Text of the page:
We all live in a watershed. A watershed is an area of land that all drains into the same body of water. Planet Earth is covered with them and they are separated from one another by elevation – hills, mountains, etc. with the “divide”, or watershed boundary, being at the ridge line at the peak of the hills. In other words, watersheds are basins or bowls. The sides of the “bowls” are the hills and mountains (elevation). At the bottom of each bowl/basin/watershed we find the body of water (collection site) that the surrounding land area drains into when it rains and when the snow melts.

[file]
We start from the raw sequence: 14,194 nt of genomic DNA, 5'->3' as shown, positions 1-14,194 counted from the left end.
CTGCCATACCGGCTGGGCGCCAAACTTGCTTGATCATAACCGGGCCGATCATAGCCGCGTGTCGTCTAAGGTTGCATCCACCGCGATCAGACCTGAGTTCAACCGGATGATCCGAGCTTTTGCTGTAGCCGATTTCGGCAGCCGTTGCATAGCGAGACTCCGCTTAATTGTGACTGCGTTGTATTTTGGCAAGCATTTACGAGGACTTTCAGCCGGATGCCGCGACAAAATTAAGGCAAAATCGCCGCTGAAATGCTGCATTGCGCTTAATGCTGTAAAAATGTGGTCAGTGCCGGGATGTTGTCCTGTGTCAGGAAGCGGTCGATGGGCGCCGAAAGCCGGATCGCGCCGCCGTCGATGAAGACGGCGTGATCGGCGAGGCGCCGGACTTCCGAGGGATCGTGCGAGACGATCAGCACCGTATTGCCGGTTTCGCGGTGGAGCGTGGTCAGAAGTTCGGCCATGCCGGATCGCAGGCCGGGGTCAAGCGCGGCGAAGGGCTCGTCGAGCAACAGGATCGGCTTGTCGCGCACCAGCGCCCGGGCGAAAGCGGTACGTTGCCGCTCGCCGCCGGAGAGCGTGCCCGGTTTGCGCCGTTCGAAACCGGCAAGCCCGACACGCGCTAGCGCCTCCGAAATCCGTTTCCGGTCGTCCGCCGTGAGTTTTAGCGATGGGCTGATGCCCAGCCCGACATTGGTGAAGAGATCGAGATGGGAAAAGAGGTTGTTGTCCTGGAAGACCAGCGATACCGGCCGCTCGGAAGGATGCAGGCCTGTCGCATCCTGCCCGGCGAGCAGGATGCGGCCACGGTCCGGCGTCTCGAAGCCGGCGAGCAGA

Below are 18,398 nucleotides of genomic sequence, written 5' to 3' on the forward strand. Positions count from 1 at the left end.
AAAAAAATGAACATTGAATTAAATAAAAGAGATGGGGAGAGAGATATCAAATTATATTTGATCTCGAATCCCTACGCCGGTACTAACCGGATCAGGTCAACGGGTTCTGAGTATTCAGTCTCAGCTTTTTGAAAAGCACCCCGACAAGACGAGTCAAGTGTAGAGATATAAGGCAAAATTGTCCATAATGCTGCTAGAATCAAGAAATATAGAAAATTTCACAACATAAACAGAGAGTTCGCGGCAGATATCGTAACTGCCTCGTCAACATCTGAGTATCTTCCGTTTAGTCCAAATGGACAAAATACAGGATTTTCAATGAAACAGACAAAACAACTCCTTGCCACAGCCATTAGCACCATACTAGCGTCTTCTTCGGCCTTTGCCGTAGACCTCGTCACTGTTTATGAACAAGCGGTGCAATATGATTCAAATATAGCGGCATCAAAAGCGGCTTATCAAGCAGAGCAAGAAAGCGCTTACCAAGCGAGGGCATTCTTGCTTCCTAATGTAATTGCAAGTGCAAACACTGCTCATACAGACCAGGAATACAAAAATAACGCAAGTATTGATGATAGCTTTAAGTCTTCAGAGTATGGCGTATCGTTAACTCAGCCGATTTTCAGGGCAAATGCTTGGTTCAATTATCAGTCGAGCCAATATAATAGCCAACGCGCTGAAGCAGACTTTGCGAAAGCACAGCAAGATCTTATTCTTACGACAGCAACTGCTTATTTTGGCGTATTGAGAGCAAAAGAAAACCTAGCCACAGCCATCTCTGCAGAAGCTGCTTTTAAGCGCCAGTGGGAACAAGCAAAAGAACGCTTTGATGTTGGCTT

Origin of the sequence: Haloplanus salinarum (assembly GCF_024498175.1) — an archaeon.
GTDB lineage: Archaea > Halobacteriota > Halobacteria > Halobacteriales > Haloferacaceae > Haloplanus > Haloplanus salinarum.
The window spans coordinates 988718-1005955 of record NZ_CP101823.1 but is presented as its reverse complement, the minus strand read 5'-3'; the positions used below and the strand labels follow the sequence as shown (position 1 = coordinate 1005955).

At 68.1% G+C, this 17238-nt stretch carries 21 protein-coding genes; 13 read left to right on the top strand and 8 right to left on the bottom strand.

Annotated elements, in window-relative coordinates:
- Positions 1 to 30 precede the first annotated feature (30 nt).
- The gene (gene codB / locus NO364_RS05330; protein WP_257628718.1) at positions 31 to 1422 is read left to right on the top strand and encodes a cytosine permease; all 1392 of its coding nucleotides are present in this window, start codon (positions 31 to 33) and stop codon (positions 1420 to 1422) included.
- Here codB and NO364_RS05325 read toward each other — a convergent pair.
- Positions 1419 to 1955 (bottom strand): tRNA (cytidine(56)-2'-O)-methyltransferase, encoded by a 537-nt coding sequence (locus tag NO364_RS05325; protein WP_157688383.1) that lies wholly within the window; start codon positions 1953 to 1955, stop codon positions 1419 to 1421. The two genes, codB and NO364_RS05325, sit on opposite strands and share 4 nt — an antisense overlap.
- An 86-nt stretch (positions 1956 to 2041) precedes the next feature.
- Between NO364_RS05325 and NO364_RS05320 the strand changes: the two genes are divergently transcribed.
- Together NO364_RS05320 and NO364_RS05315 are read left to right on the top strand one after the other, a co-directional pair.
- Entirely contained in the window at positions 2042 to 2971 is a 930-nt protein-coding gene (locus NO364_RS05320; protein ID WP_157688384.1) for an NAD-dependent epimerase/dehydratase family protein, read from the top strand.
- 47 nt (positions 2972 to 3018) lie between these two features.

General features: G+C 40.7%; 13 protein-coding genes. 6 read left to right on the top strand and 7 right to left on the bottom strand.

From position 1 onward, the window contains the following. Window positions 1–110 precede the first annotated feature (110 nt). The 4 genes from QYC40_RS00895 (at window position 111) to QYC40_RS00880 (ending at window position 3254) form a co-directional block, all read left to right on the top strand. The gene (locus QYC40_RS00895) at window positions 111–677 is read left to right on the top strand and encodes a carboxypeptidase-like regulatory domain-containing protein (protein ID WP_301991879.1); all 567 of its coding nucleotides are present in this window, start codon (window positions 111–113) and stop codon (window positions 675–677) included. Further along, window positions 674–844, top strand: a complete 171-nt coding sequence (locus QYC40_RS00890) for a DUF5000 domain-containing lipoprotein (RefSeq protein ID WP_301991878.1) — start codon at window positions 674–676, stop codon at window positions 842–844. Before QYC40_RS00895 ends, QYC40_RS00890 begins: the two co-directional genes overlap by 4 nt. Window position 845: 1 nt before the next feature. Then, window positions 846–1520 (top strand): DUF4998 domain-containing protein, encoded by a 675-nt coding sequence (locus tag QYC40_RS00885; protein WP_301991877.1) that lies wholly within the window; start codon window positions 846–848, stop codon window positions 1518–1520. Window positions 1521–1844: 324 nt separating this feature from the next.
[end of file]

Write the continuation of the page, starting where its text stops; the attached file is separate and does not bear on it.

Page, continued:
Watersheds are nested, smaller ones inside larger ones. Pennsylvania has six major watersheds. Almost all of western PA lies within the Ohio River Watershed, which contains the Allegheny, Monongahela, Youghiogheny, Clarion and many other smaller watersheds. This means that all of the surface and groundwater in this region eventually ends up in the Ohio River, getting there via many rivers and streams. The Ohio River Watershed lies within the Mississippi River Watershed which drains half of the continental United States, and which lies within the Gulf of Mexico Watershed. Separated by the Allegheny Mountains, the mountainous eastern part of the Allegheny Plateau in the Appalachian Mountains, the rest of Pennsylvania drains eastward eventually reaching the Chesapeake Bay and Atlantic Ocean. The eastern edge of PA, where Philadelphia is located, is in the Delaware River Watershed while the largest of PA’s major watersheds lies in the center of the state draining into the Susquehanna River and then out to the Chesapeake Bay.